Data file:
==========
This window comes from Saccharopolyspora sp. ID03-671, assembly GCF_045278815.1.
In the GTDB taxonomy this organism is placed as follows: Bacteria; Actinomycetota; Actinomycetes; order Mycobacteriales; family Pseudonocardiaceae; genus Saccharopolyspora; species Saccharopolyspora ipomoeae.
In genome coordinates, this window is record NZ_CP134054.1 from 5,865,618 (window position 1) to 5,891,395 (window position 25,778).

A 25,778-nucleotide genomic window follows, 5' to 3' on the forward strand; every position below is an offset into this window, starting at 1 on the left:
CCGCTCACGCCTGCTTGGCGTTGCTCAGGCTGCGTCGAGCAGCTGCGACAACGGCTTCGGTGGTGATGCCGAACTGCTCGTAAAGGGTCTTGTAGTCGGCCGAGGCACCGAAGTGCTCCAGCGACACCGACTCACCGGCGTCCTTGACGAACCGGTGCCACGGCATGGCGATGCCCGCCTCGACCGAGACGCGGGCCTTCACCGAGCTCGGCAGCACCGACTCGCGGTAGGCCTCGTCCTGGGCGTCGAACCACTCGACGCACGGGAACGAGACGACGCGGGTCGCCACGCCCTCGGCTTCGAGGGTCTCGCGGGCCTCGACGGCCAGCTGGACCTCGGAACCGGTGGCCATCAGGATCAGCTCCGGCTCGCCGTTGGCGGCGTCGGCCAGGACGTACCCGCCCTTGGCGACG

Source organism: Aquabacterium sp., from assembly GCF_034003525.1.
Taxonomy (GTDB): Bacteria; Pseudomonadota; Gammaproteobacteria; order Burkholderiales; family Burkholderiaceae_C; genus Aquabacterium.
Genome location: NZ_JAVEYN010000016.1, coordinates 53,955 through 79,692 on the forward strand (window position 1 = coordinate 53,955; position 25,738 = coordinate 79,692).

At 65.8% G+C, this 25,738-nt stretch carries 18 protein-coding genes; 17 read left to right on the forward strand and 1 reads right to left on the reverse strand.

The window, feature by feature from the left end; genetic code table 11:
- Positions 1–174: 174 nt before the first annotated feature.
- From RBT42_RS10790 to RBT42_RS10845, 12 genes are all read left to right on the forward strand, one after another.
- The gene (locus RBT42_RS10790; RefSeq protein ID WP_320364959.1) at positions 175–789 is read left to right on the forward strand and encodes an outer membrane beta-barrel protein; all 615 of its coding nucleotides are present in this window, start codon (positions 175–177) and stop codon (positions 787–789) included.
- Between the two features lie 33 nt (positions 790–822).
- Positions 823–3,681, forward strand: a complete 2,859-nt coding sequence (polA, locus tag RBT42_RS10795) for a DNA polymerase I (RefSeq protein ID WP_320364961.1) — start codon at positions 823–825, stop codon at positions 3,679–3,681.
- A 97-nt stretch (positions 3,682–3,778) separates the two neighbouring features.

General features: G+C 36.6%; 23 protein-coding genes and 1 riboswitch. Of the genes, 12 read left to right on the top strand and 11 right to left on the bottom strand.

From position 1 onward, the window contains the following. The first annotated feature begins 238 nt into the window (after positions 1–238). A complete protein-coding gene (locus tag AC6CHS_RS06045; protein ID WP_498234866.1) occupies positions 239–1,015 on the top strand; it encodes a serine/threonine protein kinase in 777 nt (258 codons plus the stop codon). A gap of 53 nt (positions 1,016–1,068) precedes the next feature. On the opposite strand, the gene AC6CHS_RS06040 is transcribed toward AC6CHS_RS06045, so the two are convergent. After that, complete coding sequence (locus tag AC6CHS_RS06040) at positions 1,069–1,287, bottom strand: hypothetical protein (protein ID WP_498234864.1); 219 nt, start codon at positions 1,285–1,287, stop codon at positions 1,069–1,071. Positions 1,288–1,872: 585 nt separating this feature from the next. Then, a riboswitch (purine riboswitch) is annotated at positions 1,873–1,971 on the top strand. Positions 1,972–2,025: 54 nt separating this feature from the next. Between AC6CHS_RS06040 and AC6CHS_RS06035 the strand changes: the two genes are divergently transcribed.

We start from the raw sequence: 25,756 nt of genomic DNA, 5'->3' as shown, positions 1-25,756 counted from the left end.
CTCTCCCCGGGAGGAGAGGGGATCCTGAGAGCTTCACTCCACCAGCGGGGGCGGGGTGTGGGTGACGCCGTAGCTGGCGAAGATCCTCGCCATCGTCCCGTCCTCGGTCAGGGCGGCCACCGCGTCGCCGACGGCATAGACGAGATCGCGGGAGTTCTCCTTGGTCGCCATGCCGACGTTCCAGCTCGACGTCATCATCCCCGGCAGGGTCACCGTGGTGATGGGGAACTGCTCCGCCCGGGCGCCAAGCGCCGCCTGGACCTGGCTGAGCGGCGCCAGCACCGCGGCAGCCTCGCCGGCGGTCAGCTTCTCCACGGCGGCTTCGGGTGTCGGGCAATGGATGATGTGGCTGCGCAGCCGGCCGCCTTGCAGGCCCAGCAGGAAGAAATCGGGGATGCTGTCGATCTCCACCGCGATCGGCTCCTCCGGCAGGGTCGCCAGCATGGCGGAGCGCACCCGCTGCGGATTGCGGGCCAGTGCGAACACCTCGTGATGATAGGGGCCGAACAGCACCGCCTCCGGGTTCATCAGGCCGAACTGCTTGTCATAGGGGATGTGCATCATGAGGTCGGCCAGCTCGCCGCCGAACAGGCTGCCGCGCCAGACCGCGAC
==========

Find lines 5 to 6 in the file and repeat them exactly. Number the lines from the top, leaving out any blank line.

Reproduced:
CCGCTCACGCCTGCTTGGCGTTGCTCAGGCTGCGTCGAGCAGCTGCGACAACGGCTTCGGTGGTGATGCCGAACTGCTCGTAAAGGGTCTTGTAGTCGGCCGAGGCACCGAAGTGCTCCAGCGACACCGACTCACCGGCGTCCTTGACGAACCGGTGCCACGGCATGGCGATGCCCGCCTCGACCGAGACGCGGGCCTTCACCGAGCTCGGCAGCACCGACTCGCGGTAGGCCTCGTCCTGGGCGTCGAACCACTCGACGCACGGGAACGAGACGACGCGGGTCGCCACGCCCTCGGCTTCGAGGGTCTCGCGGGCCTCGACGGCCAGCTGGACCTCGGAACCGGTGGCCATCAGGATCAGCTCCGGCTCGCCGTTGGCGGCGTCGGCCAGGACGTACCCGCCCTTGGCGACG

Source organism: Aquabacterium sp., from assembly GCF_034003525.1.